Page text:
Oil giant Shell has revealed female staff working for the company in the UK earn 23% less than men.
It said there are two main reasons for the gender pay gap – fewer women are in senior leadership positions and less women are working in technical or trading roles that attract higher levels of pay.
It added in the UK, only 25% of all graduates in science, technology, engineering and maths (STEM) are women and in engineering and technology, the figure is just 14%.
Therefore, it cannot recruit enough highly skilled female staff as there is an industry-wide shortage.
However, Shell said it is making progress in addressing the representation gap as the percentage of women in senior management roles rose from 12% to 27% between 2005 and 2017.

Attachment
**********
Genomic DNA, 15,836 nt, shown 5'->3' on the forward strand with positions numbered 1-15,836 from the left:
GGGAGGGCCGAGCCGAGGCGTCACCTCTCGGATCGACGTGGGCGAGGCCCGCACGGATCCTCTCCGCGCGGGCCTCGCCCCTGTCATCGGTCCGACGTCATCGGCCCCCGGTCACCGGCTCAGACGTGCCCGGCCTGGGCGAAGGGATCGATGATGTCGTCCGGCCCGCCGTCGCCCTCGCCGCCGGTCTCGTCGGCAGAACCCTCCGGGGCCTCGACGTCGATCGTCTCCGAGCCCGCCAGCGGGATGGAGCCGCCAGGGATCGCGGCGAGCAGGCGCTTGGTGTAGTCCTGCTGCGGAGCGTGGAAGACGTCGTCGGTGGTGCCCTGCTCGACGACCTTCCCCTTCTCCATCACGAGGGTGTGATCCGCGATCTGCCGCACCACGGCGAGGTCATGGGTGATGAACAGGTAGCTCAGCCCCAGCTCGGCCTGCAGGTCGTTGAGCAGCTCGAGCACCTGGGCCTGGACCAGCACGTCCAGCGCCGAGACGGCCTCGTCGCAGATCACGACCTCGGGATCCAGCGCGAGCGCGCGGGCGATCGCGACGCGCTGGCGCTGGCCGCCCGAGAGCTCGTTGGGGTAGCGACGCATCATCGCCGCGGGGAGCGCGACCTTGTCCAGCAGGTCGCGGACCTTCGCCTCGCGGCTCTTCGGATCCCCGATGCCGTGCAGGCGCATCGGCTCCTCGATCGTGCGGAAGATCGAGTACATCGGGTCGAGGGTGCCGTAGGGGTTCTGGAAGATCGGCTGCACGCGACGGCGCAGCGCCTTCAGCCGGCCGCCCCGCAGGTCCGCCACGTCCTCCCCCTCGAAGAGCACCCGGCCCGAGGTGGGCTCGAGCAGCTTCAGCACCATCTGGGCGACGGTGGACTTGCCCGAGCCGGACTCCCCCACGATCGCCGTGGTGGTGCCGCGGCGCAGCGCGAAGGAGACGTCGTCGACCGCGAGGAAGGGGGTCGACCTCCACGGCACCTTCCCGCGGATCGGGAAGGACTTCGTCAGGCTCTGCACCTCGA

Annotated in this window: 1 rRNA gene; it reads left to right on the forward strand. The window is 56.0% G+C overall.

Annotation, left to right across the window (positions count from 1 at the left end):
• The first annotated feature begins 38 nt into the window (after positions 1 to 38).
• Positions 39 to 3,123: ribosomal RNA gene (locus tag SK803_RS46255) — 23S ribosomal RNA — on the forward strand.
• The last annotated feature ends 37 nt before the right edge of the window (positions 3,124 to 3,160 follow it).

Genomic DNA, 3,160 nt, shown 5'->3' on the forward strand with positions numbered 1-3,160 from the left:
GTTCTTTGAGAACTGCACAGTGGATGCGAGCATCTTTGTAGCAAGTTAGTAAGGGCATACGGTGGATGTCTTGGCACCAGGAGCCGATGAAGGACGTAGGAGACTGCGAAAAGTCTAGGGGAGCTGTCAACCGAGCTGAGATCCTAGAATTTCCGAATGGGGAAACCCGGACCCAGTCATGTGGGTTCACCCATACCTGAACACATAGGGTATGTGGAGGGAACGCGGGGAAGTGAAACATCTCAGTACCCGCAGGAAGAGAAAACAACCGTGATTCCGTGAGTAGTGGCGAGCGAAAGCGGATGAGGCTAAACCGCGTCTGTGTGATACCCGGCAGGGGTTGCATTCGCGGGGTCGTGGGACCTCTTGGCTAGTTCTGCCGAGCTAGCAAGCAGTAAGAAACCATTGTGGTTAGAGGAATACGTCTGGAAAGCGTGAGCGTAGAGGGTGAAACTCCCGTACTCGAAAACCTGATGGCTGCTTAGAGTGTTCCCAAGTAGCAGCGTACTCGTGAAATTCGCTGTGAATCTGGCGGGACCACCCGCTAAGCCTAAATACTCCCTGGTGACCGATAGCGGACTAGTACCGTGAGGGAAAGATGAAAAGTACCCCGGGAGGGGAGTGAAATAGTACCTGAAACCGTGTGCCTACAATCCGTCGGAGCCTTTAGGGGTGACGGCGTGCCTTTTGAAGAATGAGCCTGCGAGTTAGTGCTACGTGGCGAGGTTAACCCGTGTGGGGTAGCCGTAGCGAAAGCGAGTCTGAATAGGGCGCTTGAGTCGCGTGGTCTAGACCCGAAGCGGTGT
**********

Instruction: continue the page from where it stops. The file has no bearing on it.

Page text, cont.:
The figures have been published as the government now requires organisations with more than 250 employees to publish gender pay gap figures every year in an attempt to tackle workplace inequality.
Sinead Lynch, Shell UK Country Chair said: “Equal pay ensures men and women are paid equally for work of equal value.
“We know it will take time and we will continue to tackle the root causes of imbalance. This includes sponsoring and engaging in STEM programmes for girls, working to eliminate any unconscious bias in our systems, processes and policies and continuing to foster a culture of inclusion at every level.”